Kyrgyz President Almazbek Atambayev, entering the final few months of his presidency, made a five-day trip to Russia last week. Starting in Moscow on June 19, Atambayev met with numerous Russian officials before visiting other regions on his way back south, including Bashkortostan and the Republic of Tatarstan. Throughout the trip, Atambayev lavished Russia with praise.
Following talks with Russian President Vladimir Putin on June 20, Atambayev said, “I cannot imagine the future of Kyrgyzstan without Russia.”
In those remarks, made at a state dinner, Atambayev waxed poetic about his disagreements with Putin:
I can probably admit today that during all these years I often argued with Mr Putin, and not only about work. However, sometimes we simply discussed historical matters…
I remember once we went so far… Baikal, Yenisei, Saratov, Siberia. Mr Putin said, “I see these are all Kyrgyz names, Kyrgyz words, but just do not ask to have them back.”
Atambayev continued, sweeping his historical and linguistic debates with Putin aside and fronting a vigorous defense of Russia. He commented that “many nations” understand that Russia is the “center of friendship, a country that brings only positive, bright things no matter how hard some forces in the world may try to demonize it.” He went on, claiming that Putin “has never tried to do anything bad for any country.” Atambayev urged “those who make accusations against Russia” or Putin to examine their own actions: “If they looked in the mirror, they would see who is really escalating tensions in the world.”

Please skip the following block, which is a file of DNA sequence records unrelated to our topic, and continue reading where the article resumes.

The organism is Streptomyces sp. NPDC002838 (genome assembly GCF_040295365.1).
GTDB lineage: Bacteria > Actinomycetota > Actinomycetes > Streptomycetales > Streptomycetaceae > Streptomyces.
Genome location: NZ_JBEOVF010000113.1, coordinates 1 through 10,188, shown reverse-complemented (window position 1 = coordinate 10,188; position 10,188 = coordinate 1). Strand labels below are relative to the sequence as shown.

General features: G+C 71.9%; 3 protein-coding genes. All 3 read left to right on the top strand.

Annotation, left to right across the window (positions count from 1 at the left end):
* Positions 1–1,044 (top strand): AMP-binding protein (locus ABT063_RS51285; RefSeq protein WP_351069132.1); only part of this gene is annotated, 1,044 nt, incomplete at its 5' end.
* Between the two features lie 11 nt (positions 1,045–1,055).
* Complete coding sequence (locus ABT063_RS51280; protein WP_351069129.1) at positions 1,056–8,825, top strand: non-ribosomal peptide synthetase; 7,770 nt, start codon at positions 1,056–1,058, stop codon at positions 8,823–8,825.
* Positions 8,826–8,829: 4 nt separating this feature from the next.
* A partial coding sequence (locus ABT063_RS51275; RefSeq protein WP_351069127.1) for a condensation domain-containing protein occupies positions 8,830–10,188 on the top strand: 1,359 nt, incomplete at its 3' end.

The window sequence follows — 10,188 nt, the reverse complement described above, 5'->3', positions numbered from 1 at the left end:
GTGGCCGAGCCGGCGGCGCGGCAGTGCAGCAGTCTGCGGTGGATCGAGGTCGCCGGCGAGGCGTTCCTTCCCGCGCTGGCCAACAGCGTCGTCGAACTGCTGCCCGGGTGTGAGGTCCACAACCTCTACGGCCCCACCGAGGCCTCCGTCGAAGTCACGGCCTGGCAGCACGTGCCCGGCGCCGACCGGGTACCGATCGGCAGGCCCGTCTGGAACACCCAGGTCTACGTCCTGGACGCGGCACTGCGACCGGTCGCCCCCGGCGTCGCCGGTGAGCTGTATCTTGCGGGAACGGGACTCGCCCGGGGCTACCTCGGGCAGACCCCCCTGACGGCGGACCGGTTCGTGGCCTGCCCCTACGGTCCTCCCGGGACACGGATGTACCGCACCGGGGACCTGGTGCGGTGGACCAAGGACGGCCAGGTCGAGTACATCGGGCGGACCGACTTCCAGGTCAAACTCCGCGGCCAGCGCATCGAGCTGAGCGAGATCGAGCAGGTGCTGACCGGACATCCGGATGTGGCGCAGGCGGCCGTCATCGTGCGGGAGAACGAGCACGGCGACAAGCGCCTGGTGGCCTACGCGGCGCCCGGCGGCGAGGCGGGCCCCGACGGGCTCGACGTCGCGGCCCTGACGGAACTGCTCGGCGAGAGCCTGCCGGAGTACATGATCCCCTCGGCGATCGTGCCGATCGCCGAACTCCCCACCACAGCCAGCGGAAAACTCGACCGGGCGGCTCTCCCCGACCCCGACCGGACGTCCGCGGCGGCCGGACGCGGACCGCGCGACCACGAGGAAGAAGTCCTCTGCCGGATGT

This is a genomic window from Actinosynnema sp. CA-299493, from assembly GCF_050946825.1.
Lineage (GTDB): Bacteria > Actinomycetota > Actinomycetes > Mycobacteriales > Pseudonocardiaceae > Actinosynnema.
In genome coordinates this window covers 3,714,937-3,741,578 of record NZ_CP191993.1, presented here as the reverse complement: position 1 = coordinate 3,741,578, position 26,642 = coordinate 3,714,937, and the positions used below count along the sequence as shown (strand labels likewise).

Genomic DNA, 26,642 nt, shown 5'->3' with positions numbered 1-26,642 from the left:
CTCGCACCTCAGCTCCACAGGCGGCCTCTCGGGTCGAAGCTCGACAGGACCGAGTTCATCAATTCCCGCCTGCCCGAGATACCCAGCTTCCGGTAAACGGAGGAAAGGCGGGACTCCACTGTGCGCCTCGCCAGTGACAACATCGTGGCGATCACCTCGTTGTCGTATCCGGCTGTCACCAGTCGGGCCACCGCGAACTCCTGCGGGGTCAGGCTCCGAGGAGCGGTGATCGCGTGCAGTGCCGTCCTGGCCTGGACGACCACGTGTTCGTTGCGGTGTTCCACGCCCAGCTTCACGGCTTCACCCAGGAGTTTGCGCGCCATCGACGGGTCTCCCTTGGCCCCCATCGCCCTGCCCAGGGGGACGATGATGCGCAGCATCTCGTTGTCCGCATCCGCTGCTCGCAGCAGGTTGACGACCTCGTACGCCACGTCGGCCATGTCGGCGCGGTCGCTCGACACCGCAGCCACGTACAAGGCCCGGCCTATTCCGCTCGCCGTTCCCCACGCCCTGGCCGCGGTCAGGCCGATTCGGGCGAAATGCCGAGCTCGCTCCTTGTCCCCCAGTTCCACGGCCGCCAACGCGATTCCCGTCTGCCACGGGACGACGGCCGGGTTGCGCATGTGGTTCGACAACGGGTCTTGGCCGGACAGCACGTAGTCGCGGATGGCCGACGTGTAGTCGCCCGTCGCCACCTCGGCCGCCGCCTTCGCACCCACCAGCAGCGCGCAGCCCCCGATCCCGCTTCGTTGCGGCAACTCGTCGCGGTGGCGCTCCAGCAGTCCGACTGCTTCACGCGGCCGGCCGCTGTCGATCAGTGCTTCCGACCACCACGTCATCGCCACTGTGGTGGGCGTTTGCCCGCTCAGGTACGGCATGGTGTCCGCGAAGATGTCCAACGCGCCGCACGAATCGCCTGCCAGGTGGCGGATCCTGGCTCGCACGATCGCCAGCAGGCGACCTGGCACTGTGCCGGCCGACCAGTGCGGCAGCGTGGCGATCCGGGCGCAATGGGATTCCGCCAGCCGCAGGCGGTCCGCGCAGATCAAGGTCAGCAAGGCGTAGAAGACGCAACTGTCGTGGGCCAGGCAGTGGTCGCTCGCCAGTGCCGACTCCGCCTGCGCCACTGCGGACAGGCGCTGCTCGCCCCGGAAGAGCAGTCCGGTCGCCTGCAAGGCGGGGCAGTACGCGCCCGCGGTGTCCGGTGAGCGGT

It’s a safe bet Atambayev means the United States, with which the Kyrgyz president has his own issues. In March, while railing at the media, Atambayev said he hoped to travel to the United States in September and take up the issue of RFE/RL directly with President Donald Trump (two months later, the Kyrgyz government dropped its lawsuits against RFE/RL‘s Kyrgyz buraeu). It’s not clear if the U.S. trip will actually happen. Kyrgyzstan’s presidential election — in which Atambayev legally cannot run — is scheduled for October 15.
One of the more surprising highlights of the trip was revived talk of a second Russian base in Kyrgyzstan. On June 24 while in Kazan, Atambayev told reporters that he had discussed Russia opening a base in southern Kyrgyzstan, rather than expanding its presence at Kant. According to RFE/RL, Atambayev asked, rhetorically, “What does Bishkek need to be protected from?… What we see in Afghanistan is the Taliban getting stronger there, and IS [Islamic State] is also gaining strength there.” Joshua Kucera, for EurasiaNet, noted that the idea is not without support, particularly with regard to its potential importance for the CSTO, but that the issue turns back on Bishkek’s need to strengthen its own forces rather than just host Russians.
Only in December, Atambayev was explaining during a press conference that eventually, the Russians would leave. “In the future, Kyrgyzstan should rely only on its own forces,” he said. As EurasiaNet noted at the time, Atambayev has made similar comments in the past. Base politics remain one of the most contentious issues in Kyrgyzstan. The Russian lease to Kant currently extends to 2027; the United States left the base at Manas airport in June 2014.
The subject of a southern base wasn’t mentioned in any of Atambayev’s or Putin’s mutual remarks, though Putin did say that the two had “reaffirmed our shared understanding that the presence of a Russian military base in Kyrgyzstan is an important factor of stability and security in Central Asia in keeping with the long-term interests of our countries and our CSTO allies.”